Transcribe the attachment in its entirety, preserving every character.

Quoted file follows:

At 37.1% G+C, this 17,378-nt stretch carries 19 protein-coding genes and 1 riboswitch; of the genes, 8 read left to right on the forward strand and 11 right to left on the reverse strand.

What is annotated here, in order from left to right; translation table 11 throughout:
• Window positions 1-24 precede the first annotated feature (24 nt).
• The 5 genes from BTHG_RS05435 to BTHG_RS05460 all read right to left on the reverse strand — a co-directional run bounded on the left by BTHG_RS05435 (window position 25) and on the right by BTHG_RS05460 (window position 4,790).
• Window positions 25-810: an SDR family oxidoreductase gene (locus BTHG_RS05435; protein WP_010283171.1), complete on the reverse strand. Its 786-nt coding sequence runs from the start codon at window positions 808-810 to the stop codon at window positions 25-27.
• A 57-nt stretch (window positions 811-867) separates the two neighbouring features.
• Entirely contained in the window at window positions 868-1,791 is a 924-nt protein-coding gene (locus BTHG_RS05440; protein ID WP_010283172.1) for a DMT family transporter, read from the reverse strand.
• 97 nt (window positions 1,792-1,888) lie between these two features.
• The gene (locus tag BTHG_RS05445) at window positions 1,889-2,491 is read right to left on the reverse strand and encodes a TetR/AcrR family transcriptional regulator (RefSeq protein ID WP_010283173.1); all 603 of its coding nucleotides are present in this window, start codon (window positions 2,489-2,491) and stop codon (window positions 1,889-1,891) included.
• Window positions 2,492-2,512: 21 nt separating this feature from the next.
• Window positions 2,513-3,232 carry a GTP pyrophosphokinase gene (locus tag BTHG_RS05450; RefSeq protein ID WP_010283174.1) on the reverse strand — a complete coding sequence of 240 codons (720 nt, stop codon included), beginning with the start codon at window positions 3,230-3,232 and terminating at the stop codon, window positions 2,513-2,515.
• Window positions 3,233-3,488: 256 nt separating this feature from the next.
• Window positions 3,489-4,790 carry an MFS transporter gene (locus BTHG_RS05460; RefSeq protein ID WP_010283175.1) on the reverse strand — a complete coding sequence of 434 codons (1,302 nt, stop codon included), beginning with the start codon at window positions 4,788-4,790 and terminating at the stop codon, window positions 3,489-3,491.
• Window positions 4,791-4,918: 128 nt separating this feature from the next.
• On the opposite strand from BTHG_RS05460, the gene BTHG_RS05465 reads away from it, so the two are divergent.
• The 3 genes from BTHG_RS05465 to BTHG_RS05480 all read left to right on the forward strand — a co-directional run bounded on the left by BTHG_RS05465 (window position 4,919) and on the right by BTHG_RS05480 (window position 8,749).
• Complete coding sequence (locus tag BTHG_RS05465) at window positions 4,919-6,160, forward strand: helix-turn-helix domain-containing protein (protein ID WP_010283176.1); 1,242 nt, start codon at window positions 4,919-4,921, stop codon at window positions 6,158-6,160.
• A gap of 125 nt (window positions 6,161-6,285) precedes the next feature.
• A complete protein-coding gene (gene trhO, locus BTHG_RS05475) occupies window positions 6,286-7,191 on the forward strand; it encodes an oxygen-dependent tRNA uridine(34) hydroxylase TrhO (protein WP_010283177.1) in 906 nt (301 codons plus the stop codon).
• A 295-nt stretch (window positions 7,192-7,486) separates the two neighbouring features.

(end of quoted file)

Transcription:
At 37.1% G+C, this 17,378-nt stretch carries 19 protein-coding genes and 1 riboswitch; of the genes, 8 read left to right on the forward strand and 11 right to left on the reverse strand.

What is annotated here, in order from left to right; translation table 11 throughout:
• Window positions 1-24 precede the first annotated feature (24 nt).
• The 5 genes from BTHG_RS05435 to BTHG_RS05460 all read right to left on the reverse strand — a co-directional run bounded on the left by BTHG_RS05435 (window position 25) and on the right by BTHG_RS05460 (window position 4,790).
• Window positions 25-810: an SDR family oxidoreductase gene (locus BTHG_RS05435; protein WP_010283171.1), complete on the reverse strand. Its 786-nt coding sequence runs from the start codon at window positions 808-810 to the stop codon at window positions 25-27.
• A 57-nt stretch (window positions 811-867) separates the two neighbouring features.
• Entirely contained in the window at window positions 868-1,791 is a 924-nt protein-coding gene (locus BTHG_RS05440; protein ID WP_010283172.1) for a DMT family transporter, read from the reverse strand.
• 97 nt (window positions 1,792-1,888) lie between these two features.
• The gene (locus tag BTHG_RS05445) at window positions 1,889-2,491 is read right to left on the reverse strand and encodes a TetR/AcrR family transcriptional regulator (RefSeq protein ID WP_010283173.1); all 603 of its coding nucleotides are present in this window, start codon (window positions 2,489-2,491) and stop codon (window positions 1,889-1,891) included.
• Window positions 2,492-2,512: 21 nt separating this feature from the next.
• Window positions 2,513-3,232 carry a GTP pyrophosphokinase gene (locus tag BTHG_RS05450; RefSeq protein ID WP_010283174.1) on the reverse strand — a complete coding sequence of 240 codons (720 nt, stop codon included), beginning with the start codon at window positions 3,230-3,232 and terminating at the stop codon, window positions 2,513-2,515.
• Window positions 3,233-3,488: 256 nt separating this feature from the next.
• Window positions 3,489-4,790 carry an MFS transporter gene (locus BTHG_RS05460; RefSeq protein ID WP_010283175.1) on the reverse strand — a complete coding sequence of 434 codons (1,302 nt, stop codon included), beginning with the start codon at window positions 4,788-4,790 and terminating at the stop codon, window positions 3,489-3,491.
• Window positions 4,791-4,918: 128 nt separating this feature from the next.
• On the opposite strand from BTHG_RS05460, the gene BTHG_RS05465 reads away from it, so the two are divergent.
• The 3 genes from BTHG_RS05465 to BTHG_RS05480 all read left to right on the forward strand — a co-directional run bounded on the left by BTHG_RS05465 (window position 4,919) and on the right by BTHG_RS05480 (window position 8,749).
• Complete coding sequence (locus tag BTHG_RS05465) at window positions 4,919-6,160, forward strand: helix-turn-helix domain-containing protein (protein ID WP_010283176.1); 1,242 nt, start codon at window positions 4,919-4,921, stop codon at window positions 6,158-6,160.
• A gap of 125 nt (window positions 6,161-6,285) precedes the next feature.
• A complete protein-coding gene (gene trhO, locus BTHG_RS05475) occupies window positions 6,286-7,191 on the forward strand; it encodes an oxygen-dependent tRNA uridine(34) hydroxylase TrhO (protein WP_010283177.1) in 906 nt (301 codons plus the stop codon).
• A 295-nt stretch (window positions 7,192-7,486) separates the two neighbouring features.